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Elementary, Mid & High School

Green Principles for Your School

by Elisabeth Bailey, Writer

Going Green Resources .com

There are many ways to bring environmentalism into schools--integrated curricula, community events, and special projects are all important activities in raising environmental awareness. Most important, however, are the underlying principles that tie them together.

Principles are different from rules. They are broad expressions of fundamental truths as agreed upon by your community. Democracy, for instance, is a principle. In a school community that is appropriately respectful of diversity, these truths are necessarily wide and contain room for a range of personal beliefs.

Principles are big, so dare to think big. A school community is much larger than the student body. It includes the faculty, staff, families, and neighbors. When your school decides upon its formal statement of principles, invite input from all these people. A series of public conversations is a great way to do this (and a great way to get press for your school!). Look for ways to include the larger community when you put your principles into practice, as well.

Most importantly, ask the kids for their ideas. Appropriate environmental practices change all the time. Your students will experience decades of ecological changes in their lives. The skill they most need to successfully navigate their future is the ability to grow and change along with the world around them. You can nurture that ability by treating their current ideas and opinions with respect and by eliciting their input.

Each school and community is different, so no two statements of principles read quite the same--but here's an example of a Statement of Principles that works for nearly everybody:

  • We promote sustainability in our school activities.
  • We take care of the health of our immediate ecosystem.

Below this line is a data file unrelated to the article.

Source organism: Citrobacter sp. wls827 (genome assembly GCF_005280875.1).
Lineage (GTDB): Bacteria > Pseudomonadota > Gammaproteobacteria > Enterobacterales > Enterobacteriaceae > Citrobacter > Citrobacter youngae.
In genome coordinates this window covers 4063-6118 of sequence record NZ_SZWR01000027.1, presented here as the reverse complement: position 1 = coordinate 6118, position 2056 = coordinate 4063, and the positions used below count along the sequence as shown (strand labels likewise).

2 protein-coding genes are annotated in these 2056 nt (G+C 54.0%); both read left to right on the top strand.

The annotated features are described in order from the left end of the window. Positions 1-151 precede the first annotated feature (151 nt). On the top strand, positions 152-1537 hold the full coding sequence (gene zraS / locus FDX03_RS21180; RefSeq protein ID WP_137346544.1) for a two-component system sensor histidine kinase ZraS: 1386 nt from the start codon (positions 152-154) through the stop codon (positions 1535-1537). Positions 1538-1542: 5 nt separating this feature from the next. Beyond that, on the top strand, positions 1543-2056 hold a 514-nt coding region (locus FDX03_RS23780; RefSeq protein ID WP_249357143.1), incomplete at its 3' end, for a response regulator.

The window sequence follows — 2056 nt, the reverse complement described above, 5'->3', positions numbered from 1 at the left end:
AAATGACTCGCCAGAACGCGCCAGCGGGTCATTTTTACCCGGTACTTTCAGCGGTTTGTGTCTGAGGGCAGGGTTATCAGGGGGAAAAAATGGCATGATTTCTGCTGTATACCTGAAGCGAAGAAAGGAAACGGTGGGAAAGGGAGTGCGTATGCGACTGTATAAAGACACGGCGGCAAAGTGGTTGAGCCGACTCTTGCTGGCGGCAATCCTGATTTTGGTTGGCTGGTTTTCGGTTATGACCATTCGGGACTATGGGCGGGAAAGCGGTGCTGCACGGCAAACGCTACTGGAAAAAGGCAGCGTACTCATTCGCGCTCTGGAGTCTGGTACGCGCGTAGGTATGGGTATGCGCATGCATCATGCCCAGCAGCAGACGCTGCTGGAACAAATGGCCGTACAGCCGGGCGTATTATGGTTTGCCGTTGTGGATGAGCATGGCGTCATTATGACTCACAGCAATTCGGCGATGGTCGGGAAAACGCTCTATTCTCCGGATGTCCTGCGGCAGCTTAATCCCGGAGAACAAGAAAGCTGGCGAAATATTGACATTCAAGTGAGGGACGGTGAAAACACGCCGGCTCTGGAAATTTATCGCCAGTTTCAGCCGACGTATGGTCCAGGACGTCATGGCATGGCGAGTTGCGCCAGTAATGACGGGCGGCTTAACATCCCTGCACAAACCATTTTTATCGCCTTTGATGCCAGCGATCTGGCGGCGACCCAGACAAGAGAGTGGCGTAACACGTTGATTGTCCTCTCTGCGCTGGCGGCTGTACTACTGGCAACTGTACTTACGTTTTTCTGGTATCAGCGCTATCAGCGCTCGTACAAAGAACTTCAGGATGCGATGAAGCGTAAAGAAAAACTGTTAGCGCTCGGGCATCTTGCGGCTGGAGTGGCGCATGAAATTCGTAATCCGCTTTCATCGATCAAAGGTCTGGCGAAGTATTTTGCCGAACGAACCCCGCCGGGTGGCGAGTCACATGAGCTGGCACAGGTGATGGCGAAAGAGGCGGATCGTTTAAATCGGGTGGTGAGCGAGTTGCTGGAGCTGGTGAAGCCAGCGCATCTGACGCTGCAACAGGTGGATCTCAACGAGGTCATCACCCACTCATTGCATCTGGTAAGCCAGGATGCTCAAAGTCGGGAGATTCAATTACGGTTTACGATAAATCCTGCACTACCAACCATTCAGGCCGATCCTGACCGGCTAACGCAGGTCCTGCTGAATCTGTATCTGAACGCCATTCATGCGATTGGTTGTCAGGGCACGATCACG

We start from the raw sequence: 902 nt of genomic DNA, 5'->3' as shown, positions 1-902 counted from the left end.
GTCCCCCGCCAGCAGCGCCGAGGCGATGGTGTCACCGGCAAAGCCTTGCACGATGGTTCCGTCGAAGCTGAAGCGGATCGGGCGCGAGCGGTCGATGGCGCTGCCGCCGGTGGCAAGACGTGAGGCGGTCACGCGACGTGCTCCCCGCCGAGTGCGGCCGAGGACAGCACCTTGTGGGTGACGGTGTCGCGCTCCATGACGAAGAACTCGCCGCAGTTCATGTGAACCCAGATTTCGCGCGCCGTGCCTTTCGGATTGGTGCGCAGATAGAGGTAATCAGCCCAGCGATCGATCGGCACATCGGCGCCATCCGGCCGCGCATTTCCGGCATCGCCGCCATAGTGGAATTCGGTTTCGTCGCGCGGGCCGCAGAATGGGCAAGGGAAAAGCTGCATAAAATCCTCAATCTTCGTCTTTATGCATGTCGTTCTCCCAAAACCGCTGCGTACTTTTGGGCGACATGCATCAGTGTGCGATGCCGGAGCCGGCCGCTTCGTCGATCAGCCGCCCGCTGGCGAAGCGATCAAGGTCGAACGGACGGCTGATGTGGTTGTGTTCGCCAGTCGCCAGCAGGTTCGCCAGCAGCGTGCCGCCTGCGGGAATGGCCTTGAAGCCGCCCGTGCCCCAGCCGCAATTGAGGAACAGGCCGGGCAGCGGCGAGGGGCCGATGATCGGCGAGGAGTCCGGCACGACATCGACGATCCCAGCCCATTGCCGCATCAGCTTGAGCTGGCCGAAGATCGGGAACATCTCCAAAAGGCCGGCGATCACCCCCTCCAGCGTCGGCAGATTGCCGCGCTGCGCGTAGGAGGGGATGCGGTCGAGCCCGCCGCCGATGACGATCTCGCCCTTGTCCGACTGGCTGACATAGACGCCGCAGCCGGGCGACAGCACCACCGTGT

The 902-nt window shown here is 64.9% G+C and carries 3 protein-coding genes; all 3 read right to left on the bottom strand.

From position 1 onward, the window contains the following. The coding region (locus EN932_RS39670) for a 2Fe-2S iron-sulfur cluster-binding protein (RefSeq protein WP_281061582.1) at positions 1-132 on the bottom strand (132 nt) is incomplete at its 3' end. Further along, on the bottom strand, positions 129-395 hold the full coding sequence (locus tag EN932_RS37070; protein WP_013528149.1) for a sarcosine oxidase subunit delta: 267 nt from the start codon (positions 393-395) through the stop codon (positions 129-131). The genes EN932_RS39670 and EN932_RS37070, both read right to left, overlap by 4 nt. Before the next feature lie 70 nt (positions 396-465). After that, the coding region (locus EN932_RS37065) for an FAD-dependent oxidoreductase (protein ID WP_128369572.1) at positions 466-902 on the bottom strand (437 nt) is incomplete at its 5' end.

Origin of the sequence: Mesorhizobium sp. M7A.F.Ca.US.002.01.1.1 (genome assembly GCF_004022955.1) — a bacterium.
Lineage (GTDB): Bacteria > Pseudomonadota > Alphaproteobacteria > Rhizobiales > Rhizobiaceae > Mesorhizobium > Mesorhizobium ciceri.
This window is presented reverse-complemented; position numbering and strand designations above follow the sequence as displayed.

• We know that the environment is connected to everything we learn.
  • We believe in personal and global ecological responsibility.
  • We understand that we are a part of Nature.
  • We are working to become the change needed in the world.
  • Do you want to learn more about Green Principles before starting an initiative at your school? Check out and for more great examples and ideas!

    Green Curriculum for Your School

    by Elisabeth Bailey, Writer

    Going Green Resources .com

    These days, educators know that ecological literacy is of increasing importance. Luckily, integrating green principles into your curriculum can be easy and fun. Ecology education experts generally agree that young children need to know and love nature well before they study its problems. In the early years, this simply means enjoying and learning about the world outside. After the age of ten, it is appropriate to address more complex issues of sustainability and environmental damage.

    For children of any age, the repeated experience of being in nature is fundamental. With that in mind, here are some tips for integrating green practices and ideas into your curriculum:

  • Take the children outdoors as much as possible. Brainstorm ways to take the lessons you teach outside. This will foster a love and understanding of your immediate environment. Include undirected play in a variety of natural settings--can you take your students to woods, fields, ponds, and botanical gardens?
  • Begin a community garden at your school. Gardens are a wonderful place for kids to learn science, math, ecology, and cooperation! They're also a great way to create healthy food choices for students.
  • Have the students keep "earth scrapbooks". Encourage them to draw pictures, take photographs, insert dried flowers, and write all about the world around them. They can also be used to collect and analyze ecological data, record observations and stories about the environment, and retain notes about field trips.
  • Play detective as a group and investigate the ecosystem where your school was built. Was it grassy? Wooded? Swampy? What kinds of animals and plants used to live there? Depending on the age of your school, you may wish to invite long-term neighbours to come talk about the ecology of the area.
  • Structure lesson plans about your bioregion. What makes your region distinctive from the surrounding areas? Make some bioregional maps with the students, allowing them to create artistic and personal visual representations of their homes, school, and community.

    Want more tips and ideas for creating lesson plans? Take a look at some of the following resources:

    State of California



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